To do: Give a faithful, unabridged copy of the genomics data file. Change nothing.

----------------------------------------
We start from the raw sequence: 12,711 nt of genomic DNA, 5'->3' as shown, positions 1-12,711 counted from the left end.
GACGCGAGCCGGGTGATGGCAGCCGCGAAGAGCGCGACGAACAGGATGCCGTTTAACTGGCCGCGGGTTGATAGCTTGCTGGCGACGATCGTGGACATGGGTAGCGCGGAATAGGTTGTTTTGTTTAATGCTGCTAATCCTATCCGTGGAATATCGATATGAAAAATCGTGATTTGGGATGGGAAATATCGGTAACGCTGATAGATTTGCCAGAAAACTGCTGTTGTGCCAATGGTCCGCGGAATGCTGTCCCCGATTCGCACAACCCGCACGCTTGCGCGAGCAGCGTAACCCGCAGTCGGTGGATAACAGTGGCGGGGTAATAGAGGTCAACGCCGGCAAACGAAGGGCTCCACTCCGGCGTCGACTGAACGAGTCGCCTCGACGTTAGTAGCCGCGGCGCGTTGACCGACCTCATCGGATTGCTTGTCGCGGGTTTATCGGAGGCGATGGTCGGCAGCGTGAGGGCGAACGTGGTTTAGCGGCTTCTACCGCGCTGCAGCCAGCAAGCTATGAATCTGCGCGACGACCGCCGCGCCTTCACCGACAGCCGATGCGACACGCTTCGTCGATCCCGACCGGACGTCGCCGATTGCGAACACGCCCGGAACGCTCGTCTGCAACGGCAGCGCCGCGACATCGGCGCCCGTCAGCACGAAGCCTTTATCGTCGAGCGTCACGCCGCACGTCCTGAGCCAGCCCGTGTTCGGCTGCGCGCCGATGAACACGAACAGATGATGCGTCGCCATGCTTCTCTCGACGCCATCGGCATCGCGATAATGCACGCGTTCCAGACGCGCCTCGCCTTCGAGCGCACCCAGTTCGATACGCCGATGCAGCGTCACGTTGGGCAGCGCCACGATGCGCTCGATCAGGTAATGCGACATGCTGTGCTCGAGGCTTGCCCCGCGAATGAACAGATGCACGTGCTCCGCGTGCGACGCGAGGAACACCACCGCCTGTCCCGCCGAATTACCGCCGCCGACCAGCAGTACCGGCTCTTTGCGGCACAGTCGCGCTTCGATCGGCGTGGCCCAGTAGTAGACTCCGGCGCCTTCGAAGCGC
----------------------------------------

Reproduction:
We start from the raw sequence: 12,711 nt of genomic DNA, 5'->3' as shown, positions 1-12,711 counted from the left end.
GACGCGAGCCGGGTGATGGCAGCCGCGAAGAGCGCGACGAACAGGATGCCGTTTAACTGGCCGCGGGTTGATAGCTTGCTGGCGACGATCGTGGACATGGGTAGCGCGGAATAGGTTGTTTTGTTTAATGCTGCTAATCCTATCCGTGGAATATCGATATGAAAAATCGTGATTTGGGATGGGAAATATCGGTAACGCTGATAGATTTGCCAGAAAACTGCTGTTGTGCCAATGGTCCGCGGAATGCTGTCCCCGATTCGCACAACCCGCACGCTTGCGCGAGCAGCGTAACCCGCAGTCGGTGGATAACAGTGGCGGGGTAATAGAGGTCAACGCCGGCAAACGAAGGGCTCCACTCCGGCGTCGACTGAACGAGTCGCCTCGACGTTAGTAGCCGCGGCGCGTTGACCGACCTCATCGGATTGCTTGTCGCGGGTTTATCGGAGGCGATGGTCGGCAGCGTGAGGGCGAACGTGGTTTAGCGGCTTCTACCGCGCTGCAGCCAGCAAGCTATGAATCTGCGCGACGACCGCCGCGCCTTCACCGACAGCCGATGCGACACGCTTCGTCGATCCCGACCGGACGTCGCCGATTGCGAACACGCCCGGAACGCTCGTCTGCAACGGCAGCGCCGCGACATCGGCGCCCGTCAGCACGAAGCCTTTATCGTCGAGCGTCACGCCGCACGTCCTGAGCCAGCCCGTGTTCGGCTGCGCGCCGATGAACACGAACAGATGATGCGTCGCCATGCTTCTCTCGACGCCATCGGCATCGCGATAATGCACGCGTTCCAGACGCGCCTCGCCTTCGAGCGCACCCAGTTCGATACGCCGATGCAGCGTCACGTTGGGCAGCGCCACGATGCGCTCGATCAGGTAATGCGACATGCTGTGCTCGAGGCTTGCCCCGCGAATGAACAGATGCACGTGCTCCGCGTGCGACGCGAGGAACACCACCGCCTGTCCCGCCGAATTACCGCCGCCGACCAGCAGTACCGGCTCTTTGCGGCACAGTCGCGCTTCGATCGGCGTGGCCCAGTAGTAGACTCCGGCGCCTTCGAAGCGC